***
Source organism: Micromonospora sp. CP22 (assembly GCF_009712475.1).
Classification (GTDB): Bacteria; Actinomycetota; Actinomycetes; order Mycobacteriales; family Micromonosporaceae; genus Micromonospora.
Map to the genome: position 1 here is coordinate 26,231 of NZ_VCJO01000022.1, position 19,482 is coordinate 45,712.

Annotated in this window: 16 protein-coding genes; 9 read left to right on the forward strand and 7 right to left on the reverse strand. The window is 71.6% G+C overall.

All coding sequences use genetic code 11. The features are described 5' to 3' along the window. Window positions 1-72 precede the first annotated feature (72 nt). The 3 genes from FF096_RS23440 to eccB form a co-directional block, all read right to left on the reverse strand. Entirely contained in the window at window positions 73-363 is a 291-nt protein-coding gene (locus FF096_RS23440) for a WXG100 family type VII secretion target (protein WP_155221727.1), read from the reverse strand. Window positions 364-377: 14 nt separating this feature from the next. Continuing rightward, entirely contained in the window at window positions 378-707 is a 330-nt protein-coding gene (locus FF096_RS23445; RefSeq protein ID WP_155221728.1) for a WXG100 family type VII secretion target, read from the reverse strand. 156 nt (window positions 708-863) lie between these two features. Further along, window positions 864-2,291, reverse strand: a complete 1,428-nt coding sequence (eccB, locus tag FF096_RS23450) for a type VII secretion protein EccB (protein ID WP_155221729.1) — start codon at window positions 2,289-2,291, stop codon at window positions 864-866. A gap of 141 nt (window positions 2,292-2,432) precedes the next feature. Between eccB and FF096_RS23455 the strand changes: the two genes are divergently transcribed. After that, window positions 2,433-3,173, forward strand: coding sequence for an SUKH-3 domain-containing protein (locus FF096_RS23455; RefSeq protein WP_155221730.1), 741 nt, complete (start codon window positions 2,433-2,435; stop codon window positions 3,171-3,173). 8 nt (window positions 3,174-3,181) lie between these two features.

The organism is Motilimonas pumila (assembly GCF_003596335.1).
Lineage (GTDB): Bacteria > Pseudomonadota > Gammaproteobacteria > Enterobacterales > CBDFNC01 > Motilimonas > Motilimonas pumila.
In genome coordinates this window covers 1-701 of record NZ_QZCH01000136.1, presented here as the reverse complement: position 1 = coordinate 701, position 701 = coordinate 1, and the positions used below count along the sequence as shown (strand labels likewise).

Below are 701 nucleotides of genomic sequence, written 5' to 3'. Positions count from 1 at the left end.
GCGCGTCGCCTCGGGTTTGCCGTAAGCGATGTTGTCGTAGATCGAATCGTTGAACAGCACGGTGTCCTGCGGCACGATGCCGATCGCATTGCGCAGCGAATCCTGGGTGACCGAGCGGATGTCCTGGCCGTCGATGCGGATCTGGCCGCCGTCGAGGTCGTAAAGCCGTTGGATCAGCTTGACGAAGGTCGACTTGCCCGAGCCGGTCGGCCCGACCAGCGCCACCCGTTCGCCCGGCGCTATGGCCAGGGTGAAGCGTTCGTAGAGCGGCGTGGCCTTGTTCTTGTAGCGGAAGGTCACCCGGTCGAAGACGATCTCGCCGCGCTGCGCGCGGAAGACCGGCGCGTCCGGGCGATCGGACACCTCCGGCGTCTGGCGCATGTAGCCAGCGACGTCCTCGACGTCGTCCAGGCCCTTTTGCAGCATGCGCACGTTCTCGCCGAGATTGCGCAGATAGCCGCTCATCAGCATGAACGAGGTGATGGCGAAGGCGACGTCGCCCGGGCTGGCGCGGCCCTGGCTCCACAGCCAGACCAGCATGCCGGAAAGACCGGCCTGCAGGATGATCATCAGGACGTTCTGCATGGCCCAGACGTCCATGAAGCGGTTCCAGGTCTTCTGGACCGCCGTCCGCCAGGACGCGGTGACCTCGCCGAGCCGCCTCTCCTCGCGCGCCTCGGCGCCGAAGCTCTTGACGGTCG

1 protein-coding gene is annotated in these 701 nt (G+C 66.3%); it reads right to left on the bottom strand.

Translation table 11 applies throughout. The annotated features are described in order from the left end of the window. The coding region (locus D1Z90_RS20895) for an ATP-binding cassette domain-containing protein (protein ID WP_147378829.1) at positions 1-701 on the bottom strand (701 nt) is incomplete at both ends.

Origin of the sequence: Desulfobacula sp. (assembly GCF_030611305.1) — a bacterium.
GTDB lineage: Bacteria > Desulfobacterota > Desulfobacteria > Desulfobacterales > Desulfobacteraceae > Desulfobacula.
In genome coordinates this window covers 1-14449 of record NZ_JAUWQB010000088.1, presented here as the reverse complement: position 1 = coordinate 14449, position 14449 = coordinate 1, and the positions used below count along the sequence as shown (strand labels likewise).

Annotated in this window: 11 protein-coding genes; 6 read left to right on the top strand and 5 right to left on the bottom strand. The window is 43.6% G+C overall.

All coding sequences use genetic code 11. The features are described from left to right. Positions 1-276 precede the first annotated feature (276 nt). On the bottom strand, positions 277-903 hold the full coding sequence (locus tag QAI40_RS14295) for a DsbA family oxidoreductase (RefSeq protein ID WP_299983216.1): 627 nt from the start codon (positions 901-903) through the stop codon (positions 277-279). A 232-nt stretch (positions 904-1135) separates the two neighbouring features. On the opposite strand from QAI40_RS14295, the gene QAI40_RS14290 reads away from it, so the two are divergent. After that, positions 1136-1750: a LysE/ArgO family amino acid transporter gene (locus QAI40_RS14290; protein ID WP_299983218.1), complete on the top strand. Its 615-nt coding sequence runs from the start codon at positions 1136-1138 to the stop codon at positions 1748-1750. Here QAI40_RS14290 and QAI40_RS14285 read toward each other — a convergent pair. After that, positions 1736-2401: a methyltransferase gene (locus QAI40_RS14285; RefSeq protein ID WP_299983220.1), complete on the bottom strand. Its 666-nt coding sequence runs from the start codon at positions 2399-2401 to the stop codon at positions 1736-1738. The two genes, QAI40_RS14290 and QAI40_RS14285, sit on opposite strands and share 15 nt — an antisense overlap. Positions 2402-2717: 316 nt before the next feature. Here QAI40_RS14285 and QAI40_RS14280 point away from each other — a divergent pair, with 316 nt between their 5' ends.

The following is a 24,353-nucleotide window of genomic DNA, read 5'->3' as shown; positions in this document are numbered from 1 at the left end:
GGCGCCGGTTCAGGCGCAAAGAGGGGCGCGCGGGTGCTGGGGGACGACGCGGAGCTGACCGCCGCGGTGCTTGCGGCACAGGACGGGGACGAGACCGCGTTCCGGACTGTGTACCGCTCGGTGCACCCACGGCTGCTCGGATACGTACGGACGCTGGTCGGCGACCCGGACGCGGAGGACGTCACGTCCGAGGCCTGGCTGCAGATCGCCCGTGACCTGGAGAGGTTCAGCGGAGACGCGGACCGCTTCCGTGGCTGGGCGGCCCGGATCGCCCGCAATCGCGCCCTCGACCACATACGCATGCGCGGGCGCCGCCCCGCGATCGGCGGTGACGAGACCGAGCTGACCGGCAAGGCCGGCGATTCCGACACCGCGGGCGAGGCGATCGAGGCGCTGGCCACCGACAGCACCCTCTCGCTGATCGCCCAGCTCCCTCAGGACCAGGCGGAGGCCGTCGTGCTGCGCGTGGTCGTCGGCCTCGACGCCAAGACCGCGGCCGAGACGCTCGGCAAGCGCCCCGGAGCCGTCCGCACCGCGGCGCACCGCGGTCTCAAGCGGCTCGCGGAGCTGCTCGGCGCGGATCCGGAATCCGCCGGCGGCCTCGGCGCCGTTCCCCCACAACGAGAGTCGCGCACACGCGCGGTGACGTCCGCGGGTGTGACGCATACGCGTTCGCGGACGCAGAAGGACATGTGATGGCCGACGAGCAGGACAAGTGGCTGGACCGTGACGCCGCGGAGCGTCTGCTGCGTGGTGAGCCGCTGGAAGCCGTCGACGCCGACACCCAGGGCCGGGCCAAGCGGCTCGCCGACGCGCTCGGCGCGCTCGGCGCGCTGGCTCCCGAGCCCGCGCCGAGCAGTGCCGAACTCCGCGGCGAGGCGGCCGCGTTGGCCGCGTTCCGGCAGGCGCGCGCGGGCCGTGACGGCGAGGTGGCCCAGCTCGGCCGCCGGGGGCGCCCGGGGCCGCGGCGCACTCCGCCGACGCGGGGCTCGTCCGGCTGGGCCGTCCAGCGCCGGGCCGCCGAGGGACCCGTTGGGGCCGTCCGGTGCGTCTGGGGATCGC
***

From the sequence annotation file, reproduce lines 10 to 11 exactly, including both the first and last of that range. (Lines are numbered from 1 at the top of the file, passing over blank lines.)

GCGCGTCGCCTCGGGTTTGCCGTAAGCGATGTTGTCGTAGATCGAATCGTTGAACAGCACGGTGTCCTGCGGCACGATGCCGATCGCATTGCGCAGCGAATCCTGGGTGACCGAGCGGATGTCCTGGCCGTCGATGCGGATCTGGCCGCCGTCGAGGTCGTAAAGCCGTTGGATCAGCTTGACGAAGGTCGACTTGCCCGAGCCGGTCGGCCCGACCAGCGCCACCCGTTCGCCCGGCGCTATGGCCAGGGTGAAGCGTTCGTAGAGCGGCGTGGCCTTGTTCTTGTAGCGGAAGGTCACCCGGTCGAAGACGATCTCGCCGCGCTGCGCGCGGAAGACCGGCGCGTCCGGGCGATCGGACACCTCCGGCGTCTGGCGCATGTAGCCAGCGACGTCCTCGACGTCGTCCAGGCCCTTTTGCAGCATGCGCACGTTCTCGCCGAGATTGCGCAGATAGCCGCTCATCAGCATGAACGAGGTGATGGCGAAGGCGACGTCGCCCGGGCTGGCGCGGCCCTGGCTCCACAGCCAGACCAGCATGCCGGAAAGACCGGCCTGCAGGATGATCATCAGGACGTTCTGCATGGCCCAGACGTCCATGAAGCGGTTCCAGGTCTTCTGGACCGCCGTCCGCCAGGACGCGGTGACCTCGCCGAGCCGCCTCTCCTCGCGCGCCTCGGCGCCGAAGCTCTTGACGGTCG

1 protein-coding gene is annotated in these 701 nt (G+C 66.3%); it reads right to left on the bottom strand.